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Lincoln & Civil War
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  • (GARDNER, ALEXANDER.) Gardner, O'Sullivan, Barnard, and others

    A fine collection of 8 classic Civil War photographs from Gardner’s Sketch Book. Washington: Gardner, [1865-66]

    A splendid collection of Gardner prints.


  • (BENJAMIN, JUDAH P.) Mathew Brady Studio.

    Judah P. Benjamin. [New York: Mathew Brady Studio, late 1850s.]

    This is a splendid hand-colored Brady Imperial salt print of one of the great figures in American Jewish history.



    Two photographs of the execution of Capt. Henry Wirz. Washington, November 10, 1865

    These famous photographs by renowned Civil War photographer Alexander Gardner  documents the execution of Andersonville prison commandant Henry Wirz. The event took place on November 10, 1865 in the courtyard of the Old Capitol Prison, now the site of the U.S. Supreme Court. 120 soldiers guarded the crowd of 200 spectators, while more onlookers clung to trees outside the prison yard. Gardner, who had photographed the execution of the Lincoln assassination conspirators in July, documented the event.

    two photographs: $16,000

  • (BLACK MILITARY BAND.) William Morris Smith

    Band of the 107th U.S. Colored Infantry. Smith, 1865

    This rare photograph of a Black Civil War military band shows the band of the 107th U.S. Colored Infantry. The unit was organized in 1864 in Louisville, Kentucky. They participated in the siege of Petersburg, the first and second expeditions to Fort Fisher, the capture of Wilmington, the occupation of Raleigh, the surrender of Johnston, and several other smaller battles and skirmishes.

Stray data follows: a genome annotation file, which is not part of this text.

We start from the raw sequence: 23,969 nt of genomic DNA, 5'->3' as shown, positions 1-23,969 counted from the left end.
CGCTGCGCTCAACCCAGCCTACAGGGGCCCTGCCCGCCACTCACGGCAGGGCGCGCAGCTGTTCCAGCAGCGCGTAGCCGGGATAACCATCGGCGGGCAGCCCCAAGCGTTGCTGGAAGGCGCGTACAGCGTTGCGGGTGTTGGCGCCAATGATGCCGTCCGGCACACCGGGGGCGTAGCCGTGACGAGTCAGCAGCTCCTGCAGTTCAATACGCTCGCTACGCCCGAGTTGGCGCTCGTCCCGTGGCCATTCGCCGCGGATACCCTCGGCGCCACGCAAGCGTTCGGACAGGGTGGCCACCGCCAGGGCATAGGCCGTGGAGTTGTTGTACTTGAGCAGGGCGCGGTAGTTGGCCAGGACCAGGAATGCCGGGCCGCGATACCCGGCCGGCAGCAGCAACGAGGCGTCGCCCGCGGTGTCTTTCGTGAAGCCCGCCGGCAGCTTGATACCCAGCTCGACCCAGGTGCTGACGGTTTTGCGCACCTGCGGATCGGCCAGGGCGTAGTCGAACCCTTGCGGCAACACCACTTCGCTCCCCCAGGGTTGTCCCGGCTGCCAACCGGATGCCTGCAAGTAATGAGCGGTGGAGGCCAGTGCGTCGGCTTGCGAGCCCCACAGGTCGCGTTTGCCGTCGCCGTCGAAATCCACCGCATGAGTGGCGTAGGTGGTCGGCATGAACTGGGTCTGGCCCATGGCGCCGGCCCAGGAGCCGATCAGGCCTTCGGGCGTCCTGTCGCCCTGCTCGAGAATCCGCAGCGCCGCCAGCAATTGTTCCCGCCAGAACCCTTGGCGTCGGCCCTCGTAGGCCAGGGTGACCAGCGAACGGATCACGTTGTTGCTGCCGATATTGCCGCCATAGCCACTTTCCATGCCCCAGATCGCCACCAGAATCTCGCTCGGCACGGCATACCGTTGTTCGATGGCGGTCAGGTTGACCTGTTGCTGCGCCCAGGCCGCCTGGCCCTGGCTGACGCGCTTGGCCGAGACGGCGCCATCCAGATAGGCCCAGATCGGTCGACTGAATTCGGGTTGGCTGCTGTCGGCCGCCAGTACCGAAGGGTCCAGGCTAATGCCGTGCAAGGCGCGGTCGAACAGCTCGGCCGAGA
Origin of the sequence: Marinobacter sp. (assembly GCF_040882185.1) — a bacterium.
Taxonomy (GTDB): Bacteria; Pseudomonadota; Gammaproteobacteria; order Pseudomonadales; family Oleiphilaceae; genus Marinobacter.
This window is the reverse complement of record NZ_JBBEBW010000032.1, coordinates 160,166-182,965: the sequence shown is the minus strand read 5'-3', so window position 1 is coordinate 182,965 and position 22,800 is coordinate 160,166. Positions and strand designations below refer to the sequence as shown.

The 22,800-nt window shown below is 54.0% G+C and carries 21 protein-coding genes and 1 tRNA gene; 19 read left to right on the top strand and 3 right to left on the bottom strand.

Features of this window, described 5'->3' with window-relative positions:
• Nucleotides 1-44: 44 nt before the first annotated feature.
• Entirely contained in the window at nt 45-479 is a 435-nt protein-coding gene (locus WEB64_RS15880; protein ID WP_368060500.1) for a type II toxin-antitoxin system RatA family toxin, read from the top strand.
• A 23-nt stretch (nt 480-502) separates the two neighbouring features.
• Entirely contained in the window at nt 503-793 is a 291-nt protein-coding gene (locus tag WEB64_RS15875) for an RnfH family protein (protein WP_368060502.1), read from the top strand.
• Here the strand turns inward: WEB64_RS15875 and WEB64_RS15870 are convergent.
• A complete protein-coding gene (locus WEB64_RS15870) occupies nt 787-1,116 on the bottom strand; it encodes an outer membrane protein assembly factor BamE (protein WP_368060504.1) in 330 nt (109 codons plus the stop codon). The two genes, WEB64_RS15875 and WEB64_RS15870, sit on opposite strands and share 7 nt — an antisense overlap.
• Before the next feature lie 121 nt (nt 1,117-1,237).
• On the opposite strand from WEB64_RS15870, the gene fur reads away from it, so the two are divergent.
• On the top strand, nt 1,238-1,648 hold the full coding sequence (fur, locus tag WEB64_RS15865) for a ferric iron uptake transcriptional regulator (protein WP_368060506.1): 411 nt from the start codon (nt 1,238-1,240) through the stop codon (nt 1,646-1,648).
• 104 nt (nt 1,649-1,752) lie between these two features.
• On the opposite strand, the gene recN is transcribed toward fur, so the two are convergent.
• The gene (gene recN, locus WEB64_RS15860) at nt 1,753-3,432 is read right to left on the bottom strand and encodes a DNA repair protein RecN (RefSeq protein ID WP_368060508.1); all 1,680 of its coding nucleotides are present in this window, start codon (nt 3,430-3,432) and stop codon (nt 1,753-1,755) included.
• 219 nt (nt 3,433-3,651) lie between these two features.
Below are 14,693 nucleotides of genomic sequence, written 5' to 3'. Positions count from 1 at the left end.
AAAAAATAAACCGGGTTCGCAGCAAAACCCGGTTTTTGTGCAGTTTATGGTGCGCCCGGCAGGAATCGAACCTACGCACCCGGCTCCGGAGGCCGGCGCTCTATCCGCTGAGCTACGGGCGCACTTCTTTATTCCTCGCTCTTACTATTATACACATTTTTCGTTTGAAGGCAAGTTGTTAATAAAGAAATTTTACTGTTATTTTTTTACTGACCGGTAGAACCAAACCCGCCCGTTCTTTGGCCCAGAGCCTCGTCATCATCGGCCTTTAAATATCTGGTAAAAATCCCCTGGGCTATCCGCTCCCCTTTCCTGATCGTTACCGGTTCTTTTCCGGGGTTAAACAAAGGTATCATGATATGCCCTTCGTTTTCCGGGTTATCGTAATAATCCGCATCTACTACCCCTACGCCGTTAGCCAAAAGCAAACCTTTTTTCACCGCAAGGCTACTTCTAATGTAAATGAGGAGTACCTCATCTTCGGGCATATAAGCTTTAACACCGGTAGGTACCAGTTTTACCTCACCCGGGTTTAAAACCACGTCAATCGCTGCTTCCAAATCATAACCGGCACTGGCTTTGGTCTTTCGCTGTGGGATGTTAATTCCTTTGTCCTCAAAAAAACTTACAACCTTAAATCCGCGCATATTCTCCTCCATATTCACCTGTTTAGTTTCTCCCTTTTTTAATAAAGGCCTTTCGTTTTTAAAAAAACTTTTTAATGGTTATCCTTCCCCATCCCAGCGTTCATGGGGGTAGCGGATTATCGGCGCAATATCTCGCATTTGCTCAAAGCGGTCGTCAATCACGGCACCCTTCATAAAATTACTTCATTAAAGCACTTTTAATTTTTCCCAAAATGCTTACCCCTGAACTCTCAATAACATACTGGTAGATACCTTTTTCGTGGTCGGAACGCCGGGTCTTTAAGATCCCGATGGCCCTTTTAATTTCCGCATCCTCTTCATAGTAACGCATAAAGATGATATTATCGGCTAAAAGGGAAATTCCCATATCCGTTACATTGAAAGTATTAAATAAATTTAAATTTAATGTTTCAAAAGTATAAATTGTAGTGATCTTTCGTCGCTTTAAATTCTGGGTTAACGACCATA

• (VALENTINE, DAVID T.) Mathew Brady Studio

    David T. Valentine. New York and Washington: Brady Studio, c. late 1850s

    This is a delightful Brady Imperial salt print portrait of one of the fascinating political and literary characters of mid-nineteenth-century New York, David T. Valentine.


  • (VANDERBILT, CORNELIUS, “Commodore.”) Mathew Brady Studio, attrib

    Cornelius Vanderbilt, vignetted standing portrait. [New York: Mathew Brady Studio, 1860s.]

    Founder of the Vanderbilt business dynasty, Cornelius Vanderbilt made his fortune first in steamships and shipping and then in railroads. His career spanned the birth of the steamship and the development of the great American railroad networks. He was “the oldest and perhaps the greatest of the nineteenth-century railroad barons” (ANB). Grand Central Station and Vanderbilt University stand as testaments to his influence and wealth.


  • (GRANT, U.S.) Gutekunst, Frederick

    Ulysses S. Grant, Lieutenant-General, U.S.A.. Philadelphia, April or May 1865

    Magnificent Imperial print of one of the great Ulysses S. Grant portraits. Grant wears a black mourning ribbon, indicating that this photograph was taken soon after the assassination of Abraham Lincoln in April 1865. One of the best known portraits of Grant, this image shows Grant emulating the pose of Napoleon Bonaparte in David’s famous Napoleon in his Study (1812), a pose favored in military portraits of the era.


  • (WISE, HENRY.) Mathew Brady Studio

    Henry A. Wise. New York and Washington: Brady Studio, c. late 1850s

    This is a dramatic full-length standing salt print portrait of Gov. Henry A. Wise by Mathew Brady.


  • Mathew Brady Studio

    Potomac River from Harpers Ferry [Camp] Hill. Mathew Brady Studio, 1865

    This fine Brady view of Harper’s Ferry is framed with a slip signed by John Brown (“your friend/John Brown”), whose 1859 raid of Harpers Ferry and its arsenal was a prelude to the Civil War.


  • (Surgeons of Union Army.) Photographer unidentified

    Surgeons of 4th Division, 9th Corps, Broadway Landing, Va.. Broadway Landing, Va, 1864

    A group of six surgeons, three seated and three standing, pose in a wood showing the signs of an encampment.